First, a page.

Government could use ‘nuclear option’ over cricket’s racism crisis

·1-min read
Azeem Rafiq gave evidence to the DCMS committee on Tuesday (House of Commons screenshot/PA) (PA Media)
Azeem Rafiq gave evidence to the DCMS committee on Tuesday (House of Commons screenshot/PA) (PA Media)

Sports minister Nigel Huddleston says cricket must get its house in order over racism, and raised the possibility of independent regulation if it did not.

Huddleston said the issue has been “kicked into the long grass for years”.

Huddleston faced the same MPs on the Digital, Culture, Media and Sport committee who had heard about former Yorkshire player Azeem Rafiq’s harrowing experiences on Tuesday, and said action had to be taken quickly.

“What we all want is for cricket to get its house in order and get its act together and sort this problem out,” he said.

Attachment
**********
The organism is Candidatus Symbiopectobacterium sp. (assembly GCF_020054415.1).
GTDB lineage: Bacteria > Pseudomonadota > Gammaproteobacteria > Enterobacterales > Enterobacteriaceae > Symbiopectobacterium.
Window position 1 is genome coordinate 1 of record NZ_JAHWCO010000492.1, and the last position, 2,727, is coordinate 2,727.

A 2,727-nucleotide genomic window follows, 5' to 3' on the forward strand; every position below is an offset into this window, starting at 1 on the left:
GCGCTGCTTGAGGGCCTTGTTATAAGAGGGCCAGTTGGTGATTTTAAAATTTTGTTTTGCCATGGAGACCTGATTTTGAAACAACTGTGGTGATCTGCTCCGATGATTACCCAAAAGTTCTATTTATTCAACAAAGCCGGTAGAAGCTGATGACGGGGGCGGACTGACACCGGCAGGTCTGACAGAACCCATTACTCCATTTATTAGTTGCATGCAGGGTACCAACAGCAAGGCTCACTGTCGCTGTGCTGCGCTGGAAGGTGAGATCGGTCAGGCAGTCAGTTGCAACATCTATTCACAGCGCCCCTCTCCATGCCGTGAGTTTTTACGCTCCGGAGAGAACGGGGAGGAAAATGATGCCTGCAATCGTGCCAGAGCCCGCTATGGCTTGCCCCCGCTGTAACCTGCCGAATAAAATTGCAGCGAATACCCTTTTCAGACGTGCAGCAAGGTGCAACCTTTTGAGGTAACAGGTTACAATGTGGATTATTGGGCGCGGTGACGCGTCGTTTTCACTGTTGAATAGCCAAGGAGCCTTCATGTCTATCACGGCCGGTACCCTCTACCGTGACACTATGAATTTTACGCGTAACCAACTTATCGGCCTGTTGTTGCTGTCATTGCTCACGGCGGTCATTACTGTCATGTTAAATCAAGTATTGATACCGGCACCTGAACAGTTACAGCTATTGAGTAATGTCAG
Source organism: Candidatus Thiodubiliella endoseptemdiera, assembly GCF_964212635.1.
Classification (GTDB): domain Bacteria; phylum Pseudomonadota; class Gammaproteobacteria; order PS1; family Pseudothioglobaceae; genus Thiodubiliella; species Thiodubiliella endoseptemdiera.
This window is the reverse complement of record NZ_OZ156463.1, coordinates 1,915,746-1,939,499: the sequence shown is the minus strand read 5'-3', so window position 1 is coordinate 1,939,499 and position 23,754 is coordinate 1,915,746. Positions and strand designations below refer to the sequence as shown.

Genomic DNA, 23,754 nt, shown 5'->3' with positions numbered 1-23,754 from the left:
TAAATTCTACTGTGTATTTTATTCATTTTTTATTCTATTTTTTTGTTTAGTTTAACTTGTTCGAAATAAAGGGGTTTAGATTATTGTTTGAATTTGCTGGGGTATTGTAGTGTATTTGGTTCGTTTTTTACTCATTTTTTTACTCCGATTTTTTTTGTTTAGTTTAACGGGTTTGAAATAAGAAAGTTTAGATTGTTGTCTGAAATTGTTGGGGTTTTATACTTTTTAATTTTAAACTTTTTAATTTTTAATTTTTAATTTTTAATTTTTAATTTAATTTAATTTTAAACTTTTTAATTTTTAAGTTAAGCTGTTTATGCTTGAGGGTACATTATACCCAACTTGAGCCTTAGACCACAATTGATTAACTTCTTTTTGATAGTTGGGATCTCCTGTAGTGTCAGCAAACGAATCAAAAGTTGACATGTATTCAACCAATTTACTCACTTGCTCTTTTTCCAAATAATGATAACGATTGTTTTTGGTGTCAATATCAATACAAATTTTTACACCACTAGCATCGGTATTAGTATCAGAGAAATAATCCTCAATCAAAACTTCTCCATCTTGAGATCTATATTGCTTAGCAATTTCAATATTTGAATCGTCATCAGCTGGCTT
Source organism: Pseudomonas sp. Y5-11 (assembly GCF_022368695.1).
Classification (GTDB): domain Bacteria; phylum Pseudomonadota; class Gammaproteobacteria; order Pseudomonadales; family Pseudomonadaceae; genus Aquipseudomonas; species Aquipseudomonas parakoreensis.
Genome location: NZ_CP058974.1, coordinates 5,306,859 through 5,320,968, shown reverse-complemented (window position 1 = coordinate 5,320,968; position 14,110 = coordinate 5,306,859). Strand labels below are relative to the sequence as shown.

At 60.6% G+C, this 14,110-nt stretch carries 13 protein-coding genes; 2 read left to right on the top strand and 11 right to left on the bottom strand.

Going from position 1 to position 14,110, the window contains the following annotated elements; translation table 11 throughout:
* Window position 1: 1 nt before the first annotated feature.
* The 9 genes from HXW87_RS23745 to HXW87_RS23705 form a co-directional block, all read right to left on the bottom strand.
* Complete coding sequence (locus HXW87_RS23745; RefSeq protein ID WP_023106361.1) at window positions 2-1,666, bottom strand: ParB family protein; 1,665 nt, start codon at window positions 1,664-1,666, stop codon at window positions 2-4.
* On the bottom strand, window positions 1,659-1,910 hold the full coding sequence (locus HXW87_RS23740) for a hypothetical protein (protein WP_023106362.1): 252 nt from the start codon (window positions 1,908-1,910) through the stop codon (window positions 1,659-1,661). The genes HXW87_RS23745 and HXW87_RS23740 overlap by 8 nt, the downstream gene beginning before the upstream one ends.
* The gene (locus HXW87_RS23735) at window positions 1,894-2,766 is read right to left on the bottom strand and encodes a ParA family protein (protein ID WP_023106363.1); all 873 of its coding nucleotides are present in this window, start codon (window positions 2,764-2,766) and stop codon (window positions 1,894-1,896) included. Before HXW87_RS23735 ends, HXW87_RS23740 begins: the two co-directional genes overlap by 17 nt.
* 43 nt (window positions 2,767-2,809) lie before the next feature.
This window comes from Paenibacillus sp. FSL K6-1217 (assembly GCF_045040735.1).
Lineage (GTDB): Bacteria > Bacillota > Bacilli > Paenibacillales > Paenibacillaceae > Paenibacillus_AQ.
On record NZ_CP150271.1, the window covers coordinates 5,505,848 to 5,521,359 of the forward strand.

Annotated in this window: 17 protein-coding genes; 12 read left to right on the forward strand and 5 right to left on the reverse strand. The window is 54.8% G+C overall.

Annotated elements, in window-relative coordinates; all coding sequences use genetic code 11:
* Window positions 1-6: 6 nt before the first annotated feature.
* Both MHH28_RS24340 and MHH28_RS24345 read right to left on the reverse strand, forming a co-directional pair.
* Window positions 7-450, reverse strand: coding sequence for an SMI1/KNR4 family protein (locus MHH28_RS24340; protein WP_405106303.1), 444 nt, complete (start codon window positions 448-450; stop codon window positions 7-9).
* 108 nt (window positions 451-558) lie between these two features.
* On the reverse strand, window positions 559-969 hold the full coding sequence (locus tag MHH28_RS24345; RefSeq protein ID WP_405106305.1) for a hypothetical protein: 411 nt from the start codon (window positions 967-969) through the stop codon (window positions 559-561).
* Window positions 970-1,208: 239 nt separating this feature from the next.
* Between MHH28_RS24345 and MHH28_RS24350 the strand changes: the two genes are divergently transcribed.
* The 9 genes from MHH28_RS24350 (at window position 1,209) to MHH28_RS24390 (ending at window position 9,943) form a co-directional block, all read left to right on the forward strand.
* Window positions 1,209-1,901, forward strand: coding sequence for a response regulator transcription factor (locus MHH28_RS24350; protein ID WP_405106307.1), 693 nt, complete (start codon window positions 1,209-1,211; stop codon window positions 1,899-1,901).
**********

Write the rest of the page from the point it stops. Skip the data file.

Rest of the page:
Huddleston said he had met with the England and Wales Cricket Board’s chief executive Tom Harrison and added: “He knows he needs to act quickly.”

He said the “nuclear option” was an independent regulator and that financial flows of public money into the sport may need to be looked at.

However, he said the Government needed to be “very careful” about that because a lot of Sport England funding into cricket supported schemes promoting diversity.

On an independent regulator, Huddleston said the fan-led review in football had come about because of the sport’s failure to get its act together.

“With cricket, I’d say the clock’s ticking on this, we might well go down that route as well.”

Huddleston said he thought Yorkshire’s treatment of Rafiq demonstrated they were institutionally racist.

“I think it is, to the extent that racist language was normalised and seen as acceptable and that some people didn’t seem to realise or recognise that what they were doing and saying was racist, and I think that’s probably the definition of institutional racism,” he added.

PA

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